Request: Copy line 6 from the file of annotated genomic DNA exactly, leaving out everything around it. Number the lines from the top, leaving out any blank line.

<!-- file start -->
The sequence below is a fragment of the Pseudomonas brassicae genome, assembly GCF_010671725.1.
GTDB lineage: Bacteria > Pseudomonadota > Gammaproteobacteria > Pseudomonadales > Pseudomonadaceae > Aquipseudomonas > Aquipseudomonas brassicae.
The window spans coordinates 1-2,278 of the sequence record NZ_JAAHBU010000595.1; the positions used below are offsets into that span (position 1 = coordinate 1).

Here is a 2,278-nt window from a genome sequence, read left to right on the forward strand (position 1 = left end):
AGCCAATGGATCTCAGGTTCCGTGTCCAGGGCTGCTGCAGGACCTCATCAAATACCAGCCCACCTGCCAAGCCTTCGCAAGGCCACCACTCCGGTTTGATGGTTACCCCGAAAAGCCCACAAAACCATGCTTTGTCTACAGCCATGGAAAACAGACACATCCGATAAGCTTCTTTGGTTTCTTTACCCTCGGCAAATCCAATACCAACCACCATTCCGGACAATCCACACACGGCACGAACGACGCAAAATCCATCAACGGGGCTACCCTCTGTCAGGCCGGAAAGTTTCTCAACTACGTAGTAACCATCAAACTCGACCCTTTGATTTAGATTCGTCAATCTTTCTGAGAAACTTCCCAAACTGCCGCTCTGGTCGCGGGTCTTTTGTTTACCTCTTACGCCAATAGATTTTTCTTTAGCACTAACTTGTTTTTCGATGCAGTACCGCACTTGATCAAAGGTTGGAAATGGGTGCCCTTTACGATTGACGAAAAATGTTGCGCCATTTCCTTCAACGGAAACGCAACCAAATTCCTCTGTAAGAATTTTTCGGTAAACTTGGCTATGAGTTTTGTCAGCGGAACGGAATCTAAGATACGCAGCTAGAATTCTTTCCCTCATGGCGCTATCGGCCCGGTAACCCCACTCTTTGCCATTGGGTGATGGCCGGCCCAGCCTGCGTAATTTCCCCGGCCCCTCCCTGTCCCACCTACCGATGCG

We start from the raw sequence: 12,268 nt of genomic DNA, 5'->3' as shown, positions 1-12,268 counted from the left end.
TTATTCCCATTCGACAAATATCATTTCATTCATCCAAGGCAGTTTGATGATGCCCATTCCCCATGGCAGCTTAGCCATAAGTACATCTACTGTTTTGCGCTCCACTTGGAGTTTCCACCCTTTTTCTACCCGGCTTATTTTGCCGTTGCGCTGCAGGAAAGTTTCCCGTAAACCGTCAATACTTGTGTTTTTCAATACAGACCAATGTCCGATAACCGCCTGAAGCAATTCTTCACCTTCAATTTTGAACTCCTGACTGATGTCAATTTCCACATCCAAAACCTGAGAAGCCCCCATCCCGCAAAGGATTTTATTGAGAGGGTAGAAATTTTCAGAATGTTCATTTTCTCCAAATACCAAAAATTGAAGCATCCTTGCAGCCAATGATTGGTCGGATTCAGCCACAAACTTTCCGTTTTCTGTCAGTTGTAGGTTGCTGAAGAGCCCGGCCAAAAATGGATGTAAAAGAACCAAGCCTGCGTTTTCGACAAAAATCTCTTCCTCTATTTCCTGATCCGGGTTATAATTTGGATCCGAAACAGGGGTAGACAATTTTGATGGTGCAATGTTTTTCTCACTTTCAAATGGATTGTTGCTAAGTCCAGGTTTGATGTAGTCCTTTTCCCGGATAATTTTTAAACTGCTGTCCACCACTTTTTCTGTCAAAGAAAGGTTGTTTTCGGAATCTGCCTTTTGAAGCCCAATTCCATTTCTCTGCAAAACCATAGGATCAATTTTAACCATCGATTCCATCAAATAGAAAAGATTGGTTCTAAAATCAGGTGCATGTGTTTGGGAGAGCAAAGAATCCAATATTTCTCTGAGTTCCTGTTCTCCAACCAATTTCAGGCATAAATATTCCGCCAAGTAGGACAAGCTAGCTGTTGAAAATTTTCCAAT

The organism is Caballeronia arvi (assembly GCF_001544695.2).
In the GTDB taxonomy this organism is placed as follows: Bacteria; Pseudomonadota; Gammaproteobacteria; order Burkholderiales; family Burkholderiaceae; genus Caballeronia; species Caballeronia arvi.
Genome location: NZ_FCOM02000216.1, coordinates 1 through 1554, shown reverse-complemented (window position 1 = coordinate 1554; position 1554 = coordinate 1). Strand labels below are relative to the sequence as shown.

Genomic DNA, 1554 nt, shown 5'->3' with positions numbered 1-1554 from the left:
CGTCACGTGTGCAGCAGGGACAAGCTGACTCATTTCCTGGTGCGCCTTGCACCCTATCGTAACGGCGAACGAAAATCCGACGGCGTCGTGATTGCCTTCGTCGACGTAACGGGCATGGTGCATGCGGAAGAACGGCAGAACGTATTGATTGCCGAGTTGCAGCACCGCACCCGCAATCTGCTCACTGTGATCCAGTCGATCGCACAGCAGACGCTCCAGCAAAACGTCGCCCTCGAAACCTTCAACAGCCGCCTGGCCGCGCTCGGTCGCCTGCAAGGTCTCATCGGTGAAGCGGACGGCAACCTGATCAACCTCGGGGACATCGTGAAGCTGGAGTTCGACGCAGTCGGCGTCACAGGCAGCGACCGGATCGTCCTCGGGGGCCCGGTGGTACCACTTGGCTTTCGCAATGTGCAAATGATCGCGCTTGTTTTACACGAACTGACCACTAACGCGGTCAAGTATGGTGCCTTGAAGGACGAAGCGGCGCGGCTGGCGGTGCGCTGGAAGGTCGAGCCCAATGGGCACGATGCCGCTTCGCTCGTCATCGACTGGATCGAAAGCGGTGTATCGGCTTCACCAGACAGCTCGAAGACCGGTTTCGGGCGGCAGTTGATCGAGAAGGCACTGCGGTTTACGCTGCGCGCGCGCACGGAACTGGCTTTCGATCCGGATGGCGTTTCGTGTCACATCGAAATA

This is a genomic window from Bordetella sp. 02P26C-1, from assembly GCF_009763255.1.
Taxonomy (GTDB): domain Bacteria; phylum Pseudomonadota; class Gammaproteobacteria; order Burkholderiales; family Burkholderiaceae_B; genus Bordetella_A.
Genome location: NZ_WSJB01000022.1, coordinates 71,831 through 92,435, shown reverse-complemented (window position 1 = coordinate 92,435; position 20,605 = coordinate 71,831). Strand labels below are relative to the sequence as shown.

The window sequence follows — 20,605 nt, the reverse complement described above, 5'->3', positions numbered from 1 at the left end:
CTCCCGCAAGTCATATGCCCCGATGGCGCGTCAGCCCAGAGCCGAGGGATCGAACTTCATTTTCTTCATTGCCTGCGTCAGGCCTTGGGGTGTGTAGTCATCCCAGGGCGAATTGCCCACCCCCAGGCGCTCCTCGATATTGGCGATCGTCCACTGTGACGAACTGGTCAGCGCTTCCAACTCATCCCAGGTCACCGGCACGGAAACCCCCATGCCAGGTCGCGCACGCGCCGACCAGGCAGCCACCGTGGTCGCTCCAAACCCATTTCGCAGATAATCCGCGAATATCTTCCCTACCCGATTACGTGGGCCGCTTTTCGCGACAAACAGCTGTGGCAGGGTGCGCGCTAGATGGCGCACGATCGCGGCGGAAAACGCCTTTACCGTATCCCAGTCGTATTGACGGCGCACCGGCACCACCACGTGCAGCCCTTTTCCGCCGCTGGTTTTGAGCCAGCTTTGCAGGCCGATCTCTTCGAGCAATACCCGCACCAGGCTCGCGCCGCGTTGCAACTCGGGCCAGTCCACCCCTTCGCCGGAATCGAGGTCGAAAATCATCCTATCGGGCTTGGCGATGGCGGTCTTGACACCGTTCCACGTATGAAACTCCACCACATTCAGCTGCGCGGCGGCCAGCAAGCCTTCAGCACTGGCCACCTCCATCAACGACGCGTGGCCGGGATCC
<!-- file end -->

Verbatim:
We start from the raw sequence: 12,268 nt of genomic DNA, 5'->3' as shown, positions 1-12,268 counted from the left end.